HERE’S the situation:
A Comelec division has ruled on a petition, filed on Oct. 23, 2018 by BOPK’s Marie Velle “Amay” Abella, that an independent candidate in the 2019 May election, one Sherwin Luie Abella, was a nuisance candidate.
What will happen in the Cebu City south district race for councilors is that the votes cast for Sherwin Luie will go to Amay, #10 in the final standing. Amay will leap over BOPK’s Roberto Cabarubbias, #9, and move up and dislodge Barug’s Councilor Philip Zafra, #8. Do the math: Sherwin Luie’s 20,262 votes will bloat Amay’s 110,090 votes to 130,352—or 15,060 more than Zafra’s. 115,292.
Both Amay and Sherwin Luie bear the same surname Abella. Amay’s petition argued that the similarity of surnames would confuse voters. Comelec agreed, citing these facts: (a) its notices to Sherwin Luie could not be served at his given address and (b) he was a no-show at hearings set by the division last Dec. 11 and Dec. 27.
The questions are (1) whether the declaration of a candidate as a nuisance takes effect on election day even if it is made after the elections and (2) whether the “Abella” votes counted for Sherwin Luie are credited to Amay.
Yes, said the Supreme Court in its ruling in Martinez III vs. Salimbangon (GR #189034, Jan. 11, 2010). The protagonists then were Cebu’s Tining Martinez III and Benhur Salimbangon in the 2007 elections. Benhur lost in the protest with HRET but Tining never got to enjoy the term. Instead, Benhur benefited by legally breaching the term limit.
Councilor Zafra, in published reactions after news of the Comelec division ruling broke out, said the transfer of votes from Sherwin Luie to Amay is “not automatic.” True, the division ruling merely declared Sherwin Luie a nuisance and didn’t order the shift of votes. Besides. moving votes is not automatic when the position involved is for more than one person.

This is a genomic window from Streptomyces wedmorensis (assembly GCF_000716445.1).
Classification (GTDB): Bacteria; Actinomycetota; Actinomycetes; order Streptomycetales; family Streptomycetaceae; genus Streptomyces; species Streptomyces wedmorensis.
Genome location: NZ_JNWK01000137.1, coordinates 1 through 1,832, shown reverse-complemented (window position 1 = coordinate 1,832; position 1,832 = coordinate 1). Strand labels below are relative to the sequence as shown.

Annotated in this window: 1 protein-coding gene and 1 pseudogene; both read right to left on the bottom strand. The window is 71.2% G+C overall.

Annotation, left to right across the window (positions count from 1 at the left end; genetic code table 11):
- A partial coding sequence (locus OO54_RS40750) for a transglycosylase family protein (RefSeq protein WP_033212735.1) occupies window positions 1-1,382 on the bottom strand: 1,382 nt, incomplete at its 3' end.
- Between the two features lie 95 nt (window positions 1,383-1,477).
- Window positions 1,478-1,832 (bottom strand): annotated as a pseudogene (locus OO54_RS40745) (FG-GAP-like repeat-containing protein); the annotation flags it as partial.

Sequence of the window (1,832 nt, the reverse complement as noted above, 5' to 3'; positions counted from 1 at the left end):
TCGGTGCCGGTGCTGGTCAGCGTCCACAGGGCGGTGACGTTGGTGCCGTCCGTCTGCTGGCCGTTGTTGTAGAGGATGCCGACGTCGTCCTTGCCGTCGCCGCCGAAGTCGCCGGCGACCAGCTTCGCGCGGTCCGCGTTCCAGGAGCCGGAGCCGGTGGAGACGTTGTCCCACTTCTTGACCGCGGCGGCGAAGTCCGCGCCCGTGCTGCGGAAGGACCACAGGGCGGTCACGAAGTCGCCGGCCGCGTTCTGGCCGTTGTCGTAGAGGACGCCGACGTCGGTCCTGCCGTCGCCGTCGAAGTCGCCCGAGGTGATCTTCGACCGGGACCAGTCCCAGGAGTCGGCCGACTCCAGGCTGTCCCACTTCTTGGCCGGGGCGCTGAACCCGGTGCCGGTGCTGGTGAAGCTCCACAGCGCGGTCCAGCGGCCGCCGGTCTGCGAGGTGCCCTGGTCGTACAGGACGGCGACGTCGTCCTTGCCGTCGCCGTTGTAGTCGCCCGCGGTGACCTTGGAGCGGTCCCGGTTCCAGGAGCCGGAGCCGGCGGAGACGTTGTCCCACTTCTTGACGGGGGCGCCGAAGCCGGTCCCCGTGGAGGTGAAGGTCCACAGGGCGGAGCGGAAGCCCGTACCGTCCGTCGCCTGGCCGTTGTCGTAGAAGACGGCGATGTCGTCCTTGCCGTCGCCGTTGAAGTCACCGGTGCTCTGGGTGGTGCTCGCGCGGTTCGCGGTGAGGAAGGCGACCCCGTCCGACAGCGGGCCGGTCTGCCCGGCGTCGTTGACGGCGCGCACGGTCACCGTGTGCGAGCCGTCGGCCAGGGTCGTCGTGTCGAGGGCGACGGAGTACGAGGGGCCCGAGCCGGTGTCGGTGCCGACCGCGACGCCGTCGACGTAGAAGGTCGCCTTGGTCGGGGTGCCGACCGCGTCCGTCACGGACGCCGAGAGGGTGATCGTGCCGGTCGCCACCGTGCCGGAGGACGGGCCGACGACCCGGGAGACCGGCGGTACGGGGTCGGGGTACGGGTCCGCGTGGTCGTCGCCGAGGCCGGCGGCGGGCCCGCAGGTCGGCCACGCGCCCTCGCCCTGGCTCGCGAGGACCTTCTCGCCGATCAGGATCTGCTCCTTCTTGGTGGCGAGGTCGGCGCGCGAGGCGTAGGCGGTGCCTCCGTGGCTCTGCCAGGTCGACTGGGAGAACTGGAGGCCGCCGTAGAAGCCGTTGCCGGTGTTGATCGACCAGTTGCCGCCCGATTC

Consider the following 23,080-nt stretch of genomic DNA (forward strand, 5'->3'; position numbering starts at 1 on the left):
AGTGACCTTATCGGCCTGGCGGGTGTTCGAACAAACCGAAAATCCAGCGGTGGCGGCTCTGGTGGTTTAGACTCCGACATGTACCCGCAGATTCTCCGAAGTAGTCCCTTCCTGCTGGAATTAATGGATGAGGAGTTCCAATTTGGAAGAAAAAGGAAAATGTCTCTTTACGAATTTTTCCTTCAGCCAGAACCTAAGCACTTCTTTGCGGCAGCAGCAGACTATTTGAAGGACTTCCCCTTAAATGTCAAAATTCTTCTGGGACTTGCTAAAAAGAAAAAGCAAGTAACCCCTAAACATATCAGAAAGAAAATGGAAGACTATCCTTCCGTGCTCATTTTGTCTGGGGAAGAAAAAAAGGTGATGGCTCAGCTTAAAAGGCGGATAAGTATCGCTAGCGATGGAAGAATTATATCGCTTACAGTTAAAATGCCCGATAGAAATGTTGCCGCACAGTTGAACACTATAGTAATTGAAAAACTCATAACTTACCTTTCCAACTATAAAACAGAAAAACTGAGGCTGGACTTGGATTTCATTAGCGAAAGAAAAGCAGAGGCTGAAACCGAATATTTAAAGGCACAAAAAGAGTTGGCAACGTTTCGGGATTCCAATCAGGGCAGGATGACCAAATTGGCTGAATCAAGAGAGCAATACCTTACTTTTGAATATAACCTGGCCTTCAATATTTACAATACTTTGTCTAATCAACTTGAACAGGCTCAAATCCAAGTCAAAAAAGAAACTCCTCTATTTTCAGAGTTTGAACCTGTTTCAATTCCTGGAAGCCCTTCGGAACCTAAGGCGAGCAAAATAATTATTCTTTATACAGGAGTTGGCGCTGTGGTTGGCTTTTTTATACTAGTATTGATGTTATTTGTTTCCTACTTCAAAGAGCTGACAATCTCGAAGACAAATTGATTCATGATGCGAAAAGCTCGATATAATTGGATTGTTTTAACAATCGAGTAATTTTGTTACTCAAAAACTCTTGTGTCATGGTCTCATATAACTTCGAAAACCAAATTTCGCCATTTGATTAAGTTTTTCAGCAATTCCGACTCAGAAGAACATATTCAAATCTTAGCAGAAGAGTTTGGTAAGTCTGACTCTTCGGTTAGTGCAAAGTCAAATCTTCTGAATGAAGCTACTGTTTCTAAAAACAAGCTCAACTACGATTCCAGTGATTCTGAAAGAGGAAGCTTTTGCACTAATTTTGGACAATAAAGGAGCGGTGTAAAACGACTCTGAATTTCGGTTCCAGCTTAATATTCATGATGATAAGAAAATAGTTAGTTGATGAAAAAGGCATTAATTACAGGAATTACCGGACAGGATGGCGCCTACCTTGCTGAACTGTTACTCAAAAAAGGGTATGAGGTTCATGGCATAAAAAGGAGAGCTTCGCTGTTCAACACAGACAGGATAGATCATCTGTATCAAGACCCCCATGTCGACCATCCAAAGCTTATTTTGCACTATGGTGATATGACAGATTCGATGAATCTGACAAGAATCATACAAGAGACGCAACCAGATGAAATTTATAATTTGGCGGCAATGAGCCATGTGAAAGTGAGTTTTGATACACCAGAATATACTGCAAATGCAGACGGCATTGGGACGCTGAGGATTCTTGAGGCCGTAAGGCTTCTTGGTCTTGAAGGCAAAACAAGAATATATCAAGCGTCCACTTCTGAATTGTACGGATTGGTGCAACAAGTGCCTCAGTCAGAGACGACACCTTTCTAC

Zafra wondered, in an interview with Jason Monteclar on dyCM radio Monday (July 8), how voters’ intent could be changed from a vote for Sherwin Luie to a vote for Amay.
There’s this assumption the law makes, as interpreted by Comelec and Supreme Court, that when a nuisance candidate wades in, he causes the waters to darken. The nuisance bet creates confusion and uncertainty and, to Comelec and the SC, the closest indicator of voter’s intent is the surname. With the nuisance candidate struck, the vote logically goes to the “legitimate” candidate with the same surname.
Mechanism to use
The mechanism is not fully spelled out but what Cebu province elections chief Lionel Marco Castillano told me enlightens. Castillano said it will be “very much the same route” the recent cases of Councilors Alvin Arcilla and Sisenio Andales took.
Here’s what may happen: Petitioner Abella moves for a writ of execution. Sherwin Luie seeks reconsideration, that is, if he surfaces this time. The division turns him down and he may opt to go to Comelec en banc. The division or Comelec en banc, ruling in favor of Amay, orders a special board of canvassers to annul Zafra’s proclamation and proclaim Amay in his stead.
Zafra not a party
What can Zafra do? The councilor is not a party to the case. Amay filed the petition against Sherwin Luie, who defaulted by not answering and not showing up. No notices have been given to Zafra but he may intervene, Castillano said, by asking Comelec’s leave. After all, Zafra is the one who’ll be most adversely affected by the Comelec decision. If he is allowed by Comelec, he may then take the steps of opposing the execution and seeking court relief.
Just like the Arcilla and Andales cases, the unseating can be sooner than one thinks. Although the SC may still reverse the Comelec rulings, the high tribunal generally follows precedent and will depart from it only when the court finds a compelling a reason.
Not the Congress way
And what’s the difference between the Salimbangon and Amay cases? The House takes its sweet time in enforcing an outside decision to expel its member. Salimbangon enjoyed until the last day the full term that was not supposed to be his. Benhur even ran for and won another set of three terms. And this bonus: a Supreme Court doctrine on nuisance candidates is known by his name.
The City Council cannot protect Zafra the way Congress can and does. That’s why the prospect is dim for Zafra—and Barug, whose lead will be diminished by his eviction.